Originally published in the March issue of American Funeral Director
The funeral service profession is well positioned to capitalize on this line of business for two reasons: an aging baby boomer generation and the appeal of preneed services to parents who want to take the financial burden off their children. But with increased threats from new and existing competitors and consumers looking at alternatives to traditional funerals, focusing on your preneed trust business could be just the tonic to boost top-line growth and profit margins.
While operators understand how preneed trusts work, many are unaware how a few key factors determine if future services are delivered at a profit or loss. While some factors are out of your control (stock and bond market performance), others are not (investment fees). Here are three key considerations to help you monitor your preneed trust program and improve the financial performance of your business:
1. Review Trust Portfolio Performance
The investment performance and fee structure of your trust portfolio are key drivers in the profitability of your preneed program. Operators should only work with respected, top-performing money managers who offer competitive fee structures, which will maximize investment returns and minimize administrative costs. Remember to keep in mind that mutual fund management and administrative fees will directly reduce your total return.
Your portfolio should be benchmarked to the appropriate index – for example, the S&P 500 for equities or the Bloomberg Barclays U.S. Aggregate Bond index for fixed income securities – for comparative purposes so you can evaluate investment performance and quantify the value your manager brings to the trust. If investments decline or do not keep pace with funeral service operating costs, the value of the trust may not cover the expense of delivering services and merchandise in the future.
2. Analyze Retainage
Retainage reduces the deposit from a preneed contract and puts pressure on operators to achieve the goal of having a trust balance that equals or exceeds the value of inflation-adjusted service prices in the future. The retainage you are allowed to keep based on your state regulations is mostly set aside for working capital purposes to pay for the operating costs of running your business. If the retainage is too high, however, the balance of the funds deposited into the account may not catch up with future costs, which means you’ll be providing services at a discount.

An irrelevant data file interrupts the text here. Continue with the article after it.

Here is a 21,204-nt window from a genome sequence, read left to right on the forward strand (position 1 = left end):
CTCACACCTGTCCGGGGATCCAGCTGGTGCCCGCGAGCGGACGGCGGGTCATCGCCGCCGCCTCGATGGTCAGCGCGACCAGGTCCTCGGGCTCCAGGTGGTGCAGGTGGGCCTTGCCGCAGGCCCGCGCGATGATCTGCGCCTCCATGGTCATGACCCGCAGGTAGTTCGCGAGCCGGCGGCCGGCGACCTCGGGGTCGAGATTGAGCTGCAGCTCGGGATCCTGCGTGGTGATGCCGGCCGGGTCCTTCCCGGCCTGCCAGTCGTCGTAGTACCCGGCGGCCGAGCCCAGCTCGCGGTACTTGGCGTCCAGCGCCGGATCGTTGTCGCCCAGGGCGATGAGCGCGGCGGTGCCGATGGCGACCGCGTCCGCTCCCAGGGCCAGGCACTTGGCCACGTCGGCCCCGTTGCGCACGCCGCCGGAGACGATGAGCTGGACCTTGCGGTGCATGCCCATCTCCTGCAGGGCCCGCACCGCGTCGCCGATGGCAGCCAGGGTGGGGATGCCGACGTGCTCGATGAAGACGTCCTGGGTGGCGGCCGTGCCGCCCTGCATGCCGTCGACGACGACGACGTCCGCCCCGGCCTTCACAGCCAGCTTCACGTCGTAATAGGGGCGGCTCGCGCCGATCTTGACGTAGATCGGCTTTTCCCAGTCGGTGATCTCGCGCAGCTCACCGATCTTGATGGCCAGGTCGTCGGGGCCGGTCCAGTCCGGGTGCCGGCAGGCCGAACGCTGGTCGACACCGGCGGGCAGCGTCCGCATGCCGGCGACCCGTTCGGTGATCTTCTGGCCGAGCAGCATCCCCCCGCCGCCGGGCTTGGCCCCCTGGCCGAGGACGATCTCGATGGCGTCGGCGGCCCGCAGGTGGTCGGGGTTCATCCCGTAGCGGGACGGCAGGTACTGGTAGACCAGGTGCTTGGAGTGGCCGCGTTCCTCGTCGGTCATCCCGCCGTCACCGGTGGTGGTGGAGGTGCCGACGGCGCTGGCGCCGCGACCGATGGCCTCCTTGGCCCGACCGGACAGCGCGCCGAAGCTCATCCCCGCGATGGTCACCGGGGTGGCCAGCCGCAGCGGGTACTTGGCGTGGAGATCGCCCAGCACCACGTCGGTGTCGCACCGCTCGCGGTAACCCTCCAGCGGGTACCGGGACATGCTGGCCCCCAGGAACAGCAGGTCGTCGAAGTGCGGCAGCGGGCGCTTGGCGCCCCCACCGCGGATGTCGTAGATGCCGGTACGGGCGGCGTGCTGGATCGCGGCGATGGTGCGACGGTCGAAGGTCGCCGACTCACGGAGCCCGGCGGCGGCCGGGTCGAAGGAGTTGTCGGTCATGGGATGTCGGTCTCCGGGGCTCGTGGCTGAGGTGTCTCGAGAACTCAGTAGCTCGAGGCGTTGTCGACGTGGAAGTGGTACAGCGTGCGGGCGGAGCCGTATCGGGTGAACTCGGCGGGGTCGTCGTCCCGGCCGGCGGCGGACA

Operators should examine past retainage amounts and final contract costs to see if they are deducting the optimal amount. It will also serve as a helpful benchmark for future retainage deductions. This is a question of revenue now or revenue later, not eliminating the excess retainage.
3. Revisit Contract Length
All contracts are unique, given that the age and state of health vary widely for each individual. The age of contract holders gives you insight into when they are expected to go at need. Longer contract lengths increase the likelihood that the value of the trust will equal or exceed the current price of services. Operators should review contract value and length to maximize pricing and profits. This exercise is also extremely helpful in forecasting your revenue per call.
Positioning for the Future
Preneed contracts represent between 20 and 40 percent of a funeral operator’s revenue and should be a key profit center for your business. Understanding the important drivers of financial performance for your trust operations will help you mitigate unnecessary risk, improve profits and position your company for future growth. •